I received a call from a lady in my electorate who referred to her problems and asked what I could do about them. Unfortunately, given the Government's policy, there is very little any back bencher can do about such problems. This lady's husband had lost his job because the firm he was working with had gone out of business; it could not afford to pay its capital costs. But he did not go and bludge on the Australian community. He went out straight away and got another job and in doing so he took a cut in salary from $1,400 a month to $1,050 a month after tax. Interest rates on their house had gone up and their house payments had gone up from $370 to $550 a month. By the time they took transport costs into account-the husband had to travel to work-electricity, telephone, rates and health care they were left with $30 a week for food.

Mr Braithwaite —A severe reduction in the standard of living.

Dr WATSON —One heck of a reduction in the standard of living. High interest rates are literally taking the food out of the mouths of our children. It is about time that this Government and this Treasurer (Mr Keating) understood the human suffering that they are heaping upon the Australian community.

I wish to conclude with some reference to another item that came to my attention. I notice that about another $9m is being appropriated for administrative and salary payments in the Department of Social Security. I recently wrote to the Minister for Social Security (Mr Howe) about a war widow in my electorate. Because of a social security change introduced on 1 November 1986, this war widow's pension became regarded as extra income when social security allowances were being assessed. My constituent had been looking for a job when she became ill. She was unable to attend a job interview during that period and lost her entitlement to benefits. They were not restored when her health returned. The woman concerned had been nursing her husband on a full time basis for the previous 10 years. He died from a disability which was associated with his war injuries.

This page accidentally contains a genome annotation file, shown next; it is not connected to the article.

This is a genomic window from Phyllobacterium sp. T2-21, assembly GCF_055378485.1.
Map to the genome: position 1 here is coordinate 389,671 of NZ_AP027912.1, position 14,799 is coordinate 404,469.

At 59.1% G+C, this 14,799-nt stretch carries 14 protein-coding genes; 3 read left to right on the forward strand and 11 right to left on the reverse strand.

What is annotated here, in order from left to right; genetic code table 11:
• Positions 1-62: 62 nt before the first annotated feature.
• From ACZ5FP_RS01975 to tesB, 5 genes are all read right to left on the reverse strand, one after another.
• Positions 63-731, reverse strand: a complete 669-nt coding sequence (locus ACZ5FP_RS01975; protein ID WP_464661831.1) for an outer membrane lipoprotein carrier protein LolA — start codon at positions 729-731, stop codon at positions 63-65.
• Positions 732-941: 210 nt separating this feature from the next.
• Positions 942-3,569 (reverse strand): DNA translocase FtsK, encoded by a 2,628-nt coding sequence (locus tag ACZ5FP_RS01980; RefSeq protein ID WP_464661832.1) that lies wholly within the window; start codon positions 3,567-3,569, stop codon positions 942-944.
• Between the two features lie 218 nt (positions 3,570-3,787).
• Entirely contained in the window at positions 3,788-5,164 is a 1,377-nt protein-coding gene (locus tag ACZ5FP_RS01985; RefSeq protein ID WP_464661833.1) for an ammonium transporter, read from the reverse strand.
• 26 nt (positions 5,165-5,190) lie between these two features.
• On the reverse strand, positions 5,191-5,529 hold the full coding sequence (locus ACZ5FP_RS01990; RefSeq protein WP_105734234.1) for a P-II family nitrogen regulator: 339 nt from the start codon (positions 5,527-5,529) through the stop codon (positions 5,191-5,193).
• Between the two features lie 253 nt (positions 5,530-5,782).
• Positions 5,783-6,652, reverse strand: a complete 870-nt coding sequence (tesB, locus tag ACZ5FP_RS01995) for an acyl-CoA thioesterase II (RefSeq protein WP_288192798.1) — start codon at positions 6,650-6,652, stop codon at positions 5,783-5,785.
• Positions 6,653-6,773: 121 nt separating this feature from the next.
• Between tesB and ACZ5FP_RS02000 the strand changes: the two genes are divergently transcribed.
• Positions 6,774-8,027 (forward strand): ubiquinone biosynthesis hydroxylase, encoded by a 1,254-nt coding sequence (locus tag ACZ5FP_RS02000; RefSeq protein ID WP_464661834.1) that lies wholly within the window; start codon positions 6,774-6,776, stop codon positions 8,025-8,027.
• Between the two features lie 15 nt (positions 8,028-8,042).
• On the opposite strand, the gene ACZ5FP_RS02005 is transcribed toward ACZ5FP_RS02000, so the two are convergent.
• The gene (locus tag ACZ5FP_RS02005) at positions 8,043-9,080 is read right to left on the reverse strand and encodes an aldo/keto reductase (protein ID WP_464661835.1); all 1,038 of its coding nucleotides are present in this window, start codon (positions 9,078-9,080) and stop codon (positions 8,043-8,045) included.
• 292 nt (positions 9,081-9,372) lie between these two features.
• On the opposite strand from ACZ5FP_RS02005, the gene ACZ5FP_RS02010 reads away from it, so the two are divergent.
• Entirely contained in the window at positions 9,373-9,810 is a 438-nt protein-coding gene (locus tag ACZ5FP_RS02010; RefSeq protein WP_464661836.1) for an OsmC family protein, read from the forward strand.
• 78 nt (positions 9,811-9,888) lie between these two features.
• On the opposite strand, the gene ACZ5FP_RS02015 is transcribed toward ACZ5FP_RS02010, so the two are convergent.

When I was growing up in Australia I understood that war widows were to be rightly regarded as special people in Australia. Their pension has been regarded as some recognition of their husband's sacrifices. It has always been recognised as compensation, not as some form of income support. Unfortunately, the Minister in the last week has rejected the claim. I will read from a section of his reply. I will refer to the lady as Mrs X. It states:

I can appreciate Mrs X's distress at the loss of a significant portion of her former income through circumstances beyond her control, namely her unfortunate and untimely injury, but I am unable to vary the decisions already taken.

It may be of interest to Mrs X that her war widow's pension is $24 per fortnight more than the normal social security widow's pension which is an alternative in her circumstances.

In other words, this woman's sacrifice for 10 years in looking after her husband, which could, of course, have been paid for by the taxpayer, and this man's sacrifice for his country, was worth $24 a fortnight. Ten years of her sacrifice was worth 50 per cent of a grant to the Wild Women Surfboard group. This Government has no compassion. It has no understanding or appreciation of the sacrifices made by our men and women. Rather, it is driven by ideological zealots such as the Socialist Left Minister for Social Security (Mr Howe), the colleague of the Minister for Local Government and Administrative Services (Mr Uren), who is at the table. It is driven by radical zealots to alter radically our value system and to tear down those things that have made Australia the great country she is. I can only refer again to the quotation that I started with:

They turned active and self-respecting citizens into inert and selfish ones. They discouraged the capitalists from thrift and foresight, the trader from enterprise, the craftsman from his hereditary skill, the husbandman from pride in the soil, the mother from maternity, and the soldier from courage and self-sacrifice.

That quotation about the decline of the Roman Empire was true for the Roman Empire and, as I said last year, it reflected the malaise that was overcoming Australia. I am sad to say that, one year hence, it is in my opinion an accurate reflection of what this Government is doing to our country.